Ultrasonography of the scrotal content has a firm place in present-day andrological diagnostics (Isidori and Lenzi 2008), allowing access to the scrotal organs without side-effects. Normal testis and epididymis display homogenous parenchymal echogenicity. Determination of testicular volume by palpation can be difficult in the case of hydroceles, thickened scrotal skin, epididymal fibrosis and particularly, in the case of cryptorchidism. Here, ultrasonography allows objective determination of testicular volume. Using a rotation ellipsoid formula, precise and reproducible determination of testicular volume is possible, which is of importance for longitudinal therapeutic studies (e.g., treatment with gonadotropins in hypogonadotro-pic hypogonadal patients) (Fig. 6.1a) (Behre et al. 1989; Büchter et al. 1998). A hydrocele appears as an echo-free area around the testis (Fig. 6.1b). It can occur following surgery or result from testicular tumors, or from chronic and recurrent inflammations of the testis or epididymis. In varicocele, enlargement of the venous diameter of the pampiniform plexus can be registered as well as the increase in the diameter of individual veins during the Valsalva maneuver (Cina et al. 2006) (Fig. 6.2a). © 2010 Springer-Verlag Berlin Heidelberg.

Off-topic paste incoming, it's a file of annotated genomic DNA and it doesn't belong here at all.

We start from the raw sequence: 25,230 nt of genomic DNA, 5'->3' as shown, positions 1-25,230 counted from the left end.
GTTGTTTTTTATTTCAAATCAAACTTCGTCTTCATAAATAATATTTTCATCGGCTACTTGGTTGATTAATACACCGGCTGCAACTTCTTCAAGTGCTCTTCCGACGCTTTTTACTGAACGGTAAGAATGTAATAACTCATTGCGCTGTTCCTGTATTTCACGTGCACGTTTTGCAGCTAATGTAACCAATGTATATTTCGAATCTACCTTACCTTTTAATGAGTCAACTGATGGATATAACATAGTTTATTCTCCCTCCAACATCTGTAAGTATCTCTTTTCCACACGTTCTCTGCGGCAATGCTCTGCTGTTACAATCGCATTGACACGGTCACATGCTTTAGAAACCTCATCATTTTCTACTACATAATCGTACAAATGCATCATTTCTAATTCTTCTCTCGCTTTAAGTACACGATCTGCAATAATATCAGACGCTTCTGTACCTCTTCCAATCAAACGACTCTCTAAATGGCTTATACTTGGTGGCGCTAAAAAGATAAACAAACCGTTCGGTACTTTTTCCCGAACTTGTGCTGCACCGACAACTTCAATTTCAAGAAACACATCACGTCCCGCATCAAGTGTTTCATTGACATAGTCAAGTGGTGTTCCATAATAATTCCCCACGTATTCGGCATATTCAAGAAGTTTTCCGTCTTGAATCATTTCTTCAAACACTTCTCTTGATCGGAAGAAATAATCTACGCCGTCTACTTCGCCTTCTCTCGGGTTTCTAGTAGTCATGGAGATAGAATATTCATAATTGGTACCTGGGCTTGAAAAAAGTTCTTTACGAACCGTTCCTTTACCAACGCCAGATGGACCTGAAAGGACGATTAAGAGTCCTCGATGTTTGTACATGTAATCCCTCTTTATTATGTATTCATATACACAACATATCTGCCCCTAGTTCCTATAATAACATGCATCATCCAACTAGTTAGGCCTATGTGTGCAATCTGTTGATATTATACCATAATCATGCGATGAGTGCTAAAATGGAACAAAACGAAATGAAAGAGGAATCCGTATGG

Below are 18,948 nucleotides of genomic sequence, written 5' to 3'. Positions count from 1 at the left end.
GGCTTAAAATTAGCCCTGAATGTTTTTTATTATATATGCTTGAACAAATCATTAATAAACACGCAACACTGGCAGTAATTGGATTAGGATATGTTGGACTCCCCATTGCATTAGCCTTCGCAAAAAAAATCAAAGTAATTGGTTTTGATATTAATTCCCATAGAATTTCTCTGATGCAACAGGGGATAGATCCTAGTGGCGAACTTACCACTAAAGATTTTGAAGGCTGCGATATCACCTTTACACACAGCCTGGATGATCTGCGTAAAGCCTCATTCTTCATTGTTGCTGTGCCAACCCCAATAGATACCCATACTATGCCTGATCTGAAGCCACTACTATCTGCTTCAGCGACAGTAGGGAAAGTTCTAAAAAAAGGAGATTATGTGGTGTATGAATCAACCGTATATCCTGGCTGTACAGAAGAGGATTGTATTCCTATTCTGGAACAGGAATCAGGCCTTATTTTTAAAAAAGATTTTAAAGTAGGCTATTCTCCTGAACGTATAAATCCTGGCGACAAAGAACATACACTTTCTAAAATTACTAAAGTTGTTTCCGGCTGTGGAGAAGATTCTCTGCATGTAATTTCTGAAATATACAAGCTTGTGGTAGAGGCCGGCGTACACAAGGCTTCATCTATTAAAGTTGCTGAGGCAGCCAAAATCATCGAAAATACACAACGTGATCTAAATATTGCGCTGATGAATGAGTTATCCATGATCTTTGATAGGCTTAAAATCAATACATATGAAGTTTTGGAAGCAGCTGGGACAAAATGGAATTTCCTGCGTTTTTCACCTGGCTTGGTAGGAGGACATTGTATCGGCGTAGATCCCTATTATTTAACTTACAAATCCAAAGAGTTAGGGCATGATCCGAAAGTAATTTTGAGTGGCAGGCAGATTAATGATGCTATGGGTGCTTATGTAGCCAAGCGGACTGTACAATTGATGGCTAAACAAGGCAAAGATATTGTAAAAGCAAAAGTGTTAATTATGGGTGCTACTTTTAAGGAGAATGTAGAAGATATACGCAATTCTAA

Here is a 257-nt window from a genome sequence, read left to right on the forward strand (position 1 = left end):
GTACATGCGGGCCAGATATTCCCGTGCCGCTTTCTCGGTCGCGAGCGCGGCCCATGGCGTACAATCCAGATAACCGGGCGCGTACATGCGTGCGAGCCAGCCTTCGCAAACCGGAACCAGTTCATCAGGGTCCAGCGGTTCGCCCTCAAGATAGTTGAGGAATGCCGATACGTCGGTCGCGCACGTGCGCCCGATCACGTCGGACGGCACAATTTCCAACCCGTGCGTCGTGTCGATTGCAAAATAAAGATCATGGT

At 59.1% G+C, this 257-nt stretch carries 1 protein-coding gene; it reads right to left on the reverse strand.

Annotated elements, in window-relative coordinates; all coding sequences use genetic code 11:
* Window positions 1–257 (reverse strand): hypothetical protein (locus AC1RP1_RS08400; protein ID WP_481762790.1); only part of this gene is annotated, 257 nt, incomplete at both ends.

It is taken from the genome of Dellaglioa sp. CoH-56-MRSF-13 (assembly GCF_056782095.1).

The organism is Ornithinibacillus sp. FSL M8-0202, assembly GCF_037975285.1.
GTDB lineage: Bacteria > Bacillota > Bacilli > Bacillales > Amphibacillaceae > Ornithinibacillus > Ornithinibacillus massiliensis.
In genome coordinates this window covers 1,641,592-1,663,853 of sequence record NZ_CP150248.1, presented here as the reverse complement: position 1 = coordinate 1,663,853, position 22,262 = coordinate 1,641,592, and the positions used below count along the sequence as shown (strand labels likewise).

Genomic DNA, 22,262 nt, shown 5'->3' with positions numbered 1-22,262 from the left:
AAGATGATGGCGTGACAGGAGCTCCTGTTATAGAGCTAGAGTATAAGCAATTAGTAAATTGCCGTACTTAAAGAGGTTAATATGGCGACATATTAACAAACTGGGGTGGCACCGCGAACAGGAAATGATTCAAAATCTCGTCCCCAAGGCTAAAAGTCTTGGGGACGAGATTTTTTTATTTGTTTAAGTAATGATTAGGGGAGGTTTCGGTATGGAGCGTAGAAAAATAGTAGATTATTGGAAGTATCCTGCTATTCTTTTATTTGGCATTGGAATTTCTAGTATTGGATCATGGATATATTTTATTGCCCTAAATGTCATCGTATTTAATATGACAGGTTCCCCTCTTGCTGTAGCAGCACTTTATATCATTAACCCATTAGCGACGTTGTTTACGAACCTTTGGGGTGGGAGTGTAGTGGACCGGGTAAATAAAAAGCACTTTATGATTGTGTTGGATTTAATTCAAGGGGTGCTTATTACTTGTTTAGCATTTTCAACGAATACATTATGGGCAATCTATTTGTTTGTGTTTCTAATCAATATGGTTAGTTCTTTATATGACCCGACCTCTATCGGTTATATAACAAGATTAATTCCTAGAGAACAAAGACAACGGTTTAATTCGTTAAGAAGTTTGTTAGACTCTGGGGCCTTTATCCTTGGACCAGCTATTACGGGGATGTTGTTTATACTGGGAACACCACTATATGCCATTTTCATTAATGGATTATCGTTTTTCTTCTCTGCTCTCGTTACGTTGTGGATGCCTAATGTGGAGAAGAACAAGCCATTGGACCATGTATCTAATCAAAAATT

Behre, H. M., & Zitzmann, M. (2010). Imaging diagnostics. In Andrology: Male Reproductive Health and Dysfunction (pp. 101–107). Springer Berlin Heidelberg. https://doi.org/10.1007/978-3-540-78355-8_6